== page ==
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Jesus’ Parable for Labor Day

The story is quite simple, the meaning a bit more obscure. A farmer scans the available day laborers to work in his vineyard, hires a few in the morning, and agrees to pay them a denarius for the day, what a Roman soldier would make. Generous, actually. At 9, then noon, and again at 3, probably recognizing that he needed additional help, he hires more. And finally, just before quitting time, he hires even more help. At the end of the day, he pays those last hired a denarius, and so too for those hired at 9, noon, and 3. By now, those hired in the morning are expecting a big paycheck, but lo and behold, they too get a denarius. Complaining, they are reminded that they are receiving what was promised. And this, Jesus proclaims enigmatically, is what God is like.

At day labor “markets”, the strongest and smartest are picked first, leaving for last the weak, the sick, the elderly, the stranger, who, because of their situations, have become the poorest and most in need of the work. And nobody wants them.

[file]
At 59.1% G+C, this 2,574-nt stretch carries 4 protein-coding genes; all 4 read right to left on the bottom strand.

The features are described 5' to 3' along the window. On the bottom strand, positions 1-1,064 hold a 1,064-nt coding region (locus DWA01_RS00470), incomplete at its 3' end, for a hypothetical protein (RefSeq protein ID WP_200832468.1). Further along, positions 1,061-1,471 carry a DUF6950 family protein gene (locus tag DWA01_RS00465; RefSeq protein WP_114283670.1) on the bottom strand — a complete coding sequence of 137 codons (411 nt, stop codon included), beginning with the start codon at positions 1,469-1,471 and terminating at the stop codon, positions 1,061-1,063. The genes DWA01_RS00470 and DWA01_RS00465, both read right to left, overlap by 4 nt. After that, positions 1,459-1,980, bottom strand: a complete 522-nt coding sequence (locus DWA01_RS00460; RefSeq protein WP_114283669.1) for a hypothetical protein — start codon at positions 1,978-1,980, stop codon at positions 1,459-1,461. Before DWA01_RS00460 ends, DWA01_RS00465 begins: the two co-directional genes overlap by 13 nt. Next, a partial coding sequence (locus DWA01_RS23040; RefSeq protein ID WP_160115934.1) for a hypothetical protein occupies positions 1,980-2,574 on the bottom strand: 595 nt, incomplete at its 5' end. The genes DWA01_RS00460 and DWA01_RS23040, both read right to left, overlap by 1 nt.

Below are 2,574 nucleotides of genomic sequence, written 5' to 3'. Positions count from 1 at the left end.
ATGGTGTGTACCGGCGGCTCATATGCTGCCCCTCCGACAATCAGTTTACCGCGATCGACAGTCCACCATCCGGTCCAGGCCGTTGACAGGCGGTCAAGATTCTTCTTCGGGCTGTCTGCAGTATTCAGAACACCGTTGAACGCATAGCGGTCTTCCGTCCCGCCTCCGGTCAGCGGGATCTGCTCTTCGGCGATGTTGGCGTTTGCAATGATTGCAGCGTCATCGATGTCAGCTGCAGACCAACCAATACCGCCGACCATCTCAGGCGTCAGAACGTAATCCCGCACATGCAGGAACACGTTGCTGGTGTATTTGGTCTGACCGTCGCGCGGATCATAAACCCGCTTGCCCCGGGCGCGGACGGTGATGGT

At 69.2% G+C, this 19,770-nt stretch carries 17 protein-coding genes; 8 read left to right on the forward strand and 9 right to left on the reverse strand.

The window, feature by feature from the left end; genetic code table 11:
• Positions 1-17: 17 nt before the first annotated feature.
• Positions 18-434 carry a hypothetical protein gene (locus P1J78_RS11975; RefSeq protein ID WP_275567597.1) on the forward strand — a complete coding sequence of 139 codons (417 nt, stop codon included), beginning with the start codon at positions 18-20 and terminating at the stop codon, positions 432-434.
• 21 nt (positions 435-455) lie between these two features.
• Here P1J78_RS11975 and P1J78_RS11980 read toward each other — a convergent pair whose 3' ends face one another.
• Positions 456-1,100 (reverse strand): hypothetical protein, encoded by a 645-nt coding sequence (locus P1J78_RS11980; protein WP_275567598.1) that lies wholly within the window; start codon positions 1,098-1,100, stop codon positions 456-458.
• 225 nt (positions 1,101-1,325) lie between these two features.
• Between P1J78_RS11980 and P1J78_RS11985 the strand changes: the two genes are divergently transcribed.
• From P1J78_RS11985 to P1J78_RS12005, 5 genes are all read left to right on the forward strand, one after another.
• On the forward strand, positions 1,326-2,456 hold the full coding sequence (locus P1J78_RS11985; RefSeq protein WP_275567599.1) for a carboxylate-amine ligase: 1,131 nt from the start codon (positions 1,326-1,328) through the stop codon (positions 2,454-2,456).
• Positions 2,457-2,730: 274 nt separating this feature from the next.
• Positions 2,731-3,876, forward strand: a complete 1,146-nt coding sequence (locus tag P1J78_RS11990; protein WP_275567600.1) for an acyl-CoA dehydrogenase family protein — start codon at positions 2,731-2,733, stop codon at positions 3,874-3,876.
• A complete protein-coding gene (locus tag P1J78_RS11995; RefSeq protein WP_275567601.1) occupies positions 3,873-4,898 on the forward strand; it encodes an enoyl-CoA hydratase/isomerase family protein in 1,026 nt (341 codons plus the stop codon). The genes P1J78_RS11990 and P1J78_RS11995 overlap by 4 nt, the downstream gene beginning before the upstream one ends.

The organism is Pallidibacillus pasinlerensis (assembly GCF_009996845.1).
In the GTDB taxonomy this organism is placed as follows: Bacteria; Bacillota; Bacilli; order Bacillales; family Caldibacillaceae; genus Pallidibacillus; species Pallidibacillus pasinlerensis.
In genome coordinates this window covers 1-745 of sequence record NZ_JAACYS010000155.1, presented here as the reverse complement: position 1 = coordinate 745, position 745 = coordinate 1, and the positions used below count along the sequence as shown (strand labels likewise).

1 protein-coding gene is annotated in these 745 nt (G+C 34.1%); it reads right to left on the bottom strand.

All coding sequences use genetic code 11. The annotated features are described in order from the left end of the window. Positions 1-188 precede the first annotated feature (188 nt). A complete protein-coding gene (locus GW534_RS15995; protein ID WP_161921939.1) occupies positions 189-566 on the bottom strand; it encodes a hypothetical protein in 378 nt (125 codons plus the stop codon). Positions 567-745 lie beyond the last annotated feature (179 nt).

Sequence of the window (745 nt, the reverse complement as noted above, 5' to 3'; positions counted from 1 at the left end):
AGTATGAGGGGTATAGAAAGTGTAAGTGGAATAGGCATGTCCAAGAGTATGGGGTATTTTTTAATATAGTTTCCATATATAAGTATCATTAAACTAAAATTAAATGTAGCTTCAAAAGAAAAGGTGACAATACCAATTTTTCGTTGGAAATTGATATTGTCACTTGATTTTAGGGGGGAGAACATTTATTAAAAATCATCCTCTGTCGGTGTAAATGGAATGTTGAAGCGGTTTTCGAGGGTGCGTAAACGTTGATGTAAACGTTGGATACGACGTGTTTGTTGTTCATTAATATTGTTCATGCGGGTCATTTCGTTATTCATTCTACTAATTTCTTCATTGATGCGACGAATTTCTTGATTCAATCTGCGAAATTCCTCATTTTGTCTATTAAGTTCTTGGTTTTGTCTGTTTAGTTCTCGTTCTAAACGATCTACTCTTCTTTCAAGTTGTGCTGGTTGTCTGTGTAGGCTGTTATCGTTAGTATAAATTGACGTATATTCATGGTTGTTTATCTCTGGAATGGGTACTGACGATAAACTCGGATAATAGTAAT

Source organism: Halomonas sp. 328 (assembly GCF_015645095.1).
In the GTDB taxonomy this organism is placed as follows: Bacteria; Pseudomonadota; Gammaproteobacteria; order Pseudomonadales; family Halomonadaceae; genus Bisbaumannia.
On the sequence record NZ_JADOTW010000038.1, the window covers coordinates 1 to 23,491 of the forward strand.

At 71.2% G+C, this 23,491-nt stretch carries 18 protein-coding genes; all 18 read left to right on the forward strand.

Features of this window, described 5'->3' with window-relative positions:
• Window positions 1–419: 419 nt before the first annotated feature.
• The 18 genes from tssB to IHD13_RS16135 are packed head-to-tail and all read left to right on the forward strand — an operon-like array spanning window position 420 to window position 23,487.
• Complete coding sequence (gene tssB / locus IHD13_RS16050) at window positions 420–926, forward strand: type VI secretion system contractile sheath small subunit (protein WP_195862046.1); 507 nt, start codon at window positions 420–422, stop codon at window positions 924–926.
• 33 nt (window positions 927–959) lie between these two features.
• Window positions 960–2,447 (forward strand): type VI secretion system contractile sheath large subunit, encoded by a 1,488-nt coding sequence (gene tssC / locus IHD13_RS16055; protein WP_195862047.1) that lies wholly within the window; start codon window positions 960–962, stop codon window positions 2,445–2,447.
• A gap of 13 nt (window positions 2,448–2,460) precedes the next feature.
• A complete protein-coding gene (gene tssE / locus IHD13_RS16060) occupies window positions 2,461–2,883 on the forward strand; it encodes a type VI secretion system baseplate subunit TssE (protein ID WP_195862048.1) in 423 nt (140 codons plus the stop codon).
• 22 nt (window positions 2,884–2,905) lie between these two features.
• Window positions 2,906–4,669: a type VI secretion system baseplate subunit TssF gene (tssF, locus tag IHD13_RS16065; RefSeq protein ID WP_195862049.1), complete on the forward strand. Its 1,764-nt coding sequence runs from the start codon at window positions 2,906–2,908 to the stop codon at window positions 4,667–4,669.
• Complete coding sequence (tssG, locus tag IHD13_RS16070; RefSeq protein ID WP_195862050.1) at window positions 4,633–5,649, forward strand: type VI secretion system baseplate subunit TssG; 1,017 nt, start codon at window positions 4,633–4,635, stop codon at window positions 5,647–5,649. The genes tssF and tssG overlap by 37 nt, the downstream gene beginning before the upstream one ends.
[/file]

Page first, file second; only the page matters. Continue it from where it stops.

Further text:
In our society, where automation and technology threaten to put more and more of us at the end of the line, it might prove helpful to turn to Jesus’ parable in our striving to determine anew the meaning of labor and reward. Not that his teaching provides the answer, but it does challenge our traditional options and suggests new and different ideas.

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